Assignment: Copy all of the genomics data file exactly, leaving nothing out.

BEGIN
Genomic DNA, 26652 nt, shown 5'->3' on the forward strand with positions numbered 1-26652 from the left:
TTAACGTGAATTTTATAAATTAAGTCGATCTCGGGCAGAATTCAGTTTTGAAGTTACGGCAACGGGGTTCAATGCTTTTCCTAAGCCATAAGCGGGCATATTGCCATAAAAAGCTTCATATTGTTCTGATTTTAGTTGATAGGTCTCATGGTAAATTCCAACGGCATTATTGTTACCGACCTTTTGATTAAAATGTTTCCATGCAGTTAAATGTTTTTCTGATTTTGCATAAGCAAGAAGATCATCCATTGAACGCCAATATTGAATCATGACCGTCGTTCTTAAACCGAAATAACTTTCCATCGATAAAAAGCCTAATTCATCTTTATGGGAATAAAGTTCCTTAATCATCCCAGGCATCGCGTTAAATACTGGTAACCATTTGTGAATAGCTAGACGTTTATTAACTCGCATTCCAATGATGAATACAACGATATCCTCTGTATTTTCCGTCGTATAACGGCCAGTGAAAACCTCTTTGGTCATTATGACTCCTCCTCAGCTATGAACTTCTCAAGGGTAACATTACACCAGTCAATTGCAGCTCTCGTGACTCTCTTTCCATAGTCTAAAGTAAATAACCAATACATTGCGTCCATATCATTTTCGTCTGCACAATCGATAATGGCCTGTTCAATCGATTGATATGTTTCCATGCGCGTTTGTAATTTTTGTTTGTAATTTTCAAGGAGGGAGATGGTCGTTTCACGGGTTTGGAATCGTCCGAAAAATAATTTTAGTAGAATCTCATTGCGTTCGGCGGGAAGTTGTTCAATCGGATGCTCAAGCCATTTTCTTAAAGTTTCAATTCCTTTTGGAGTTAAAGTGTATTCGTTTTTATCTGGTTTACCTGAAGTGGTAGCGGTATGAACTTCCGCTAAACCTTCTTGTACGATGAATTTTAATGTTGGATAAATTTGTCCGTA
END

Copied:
Genomic DNA, 26652 nt, shown 5'->3' on the forward strand with positions numbered 1-26652 from the left:
TTAACGTGAATTTTATAAATTAAGTCGATCTCGGGCAGAATTCAGTTTTGAAGTTACGGCAACGGGGTTCAATGCTTTTCCTAAGCCATAAGCGGGCATATTGCCATAAAAAGCTTCATATTGTTCTGATTTTAGTTGATAGGTCTCATGGTAAATTCCAACGGCATTATTGTTACCGACCTTTTGATTAAAATGTTTCCATGCAGTTAAATGTTTTTCTGATTTTGCATAAGCAAGAAGATCATCCATTGAACGCCAATATTGAATCATGACCGTCGTTCTTAAACCGAAATAACTTTCCATCGATAAAAAGCCTAATTCATCTTTATGGGAATAAAGTTCCTTAATCATCCCAGGCATCGCGTTAAATACTGGTAACCATTTGTGAATAGCTAGACGTTTATTAACTCGCATTCCAATGATGAATACAACGATATCCTCTGTATTTTCCGTCGTATAACGGCCAGTGAAAACCTCTTTGGTCATTATGACTCCTCCTCAGCTATGAACTTCTCAAGGGTAACATTACACCAGTCAATTGCAGCTCTCGTGACTCTCTTTCCATAGTCTAAAGTAAATAACCAATACATTGCGTCCATATCATTTTCGTCTGCACAATCGATAATGGCCTGTTCAATCGATTGATATGTTTCCATGCGCGTTTGTAATTTTTGTTTGTAATTTTCAAGGAGGGAGATGGTCGTTTCACGGGTTTGGAATCGTCCGAAAAATAATTTTAGTAGAATCTCATTGCGTTCGGCGGGAAGTTGTTCAATCGGATGCTCAAGCCATTTTCTTAAAGTTTCAATTCCTTTTGGAGTTAAAGTGTATTCGTTTTTATCTGGTTTACCTGAAGTGGTAGCGGTATGAACTTCCGCTAAACCTTCTTGTACGATGAATTTTAATGTTGGATAAATTTGTCCGTA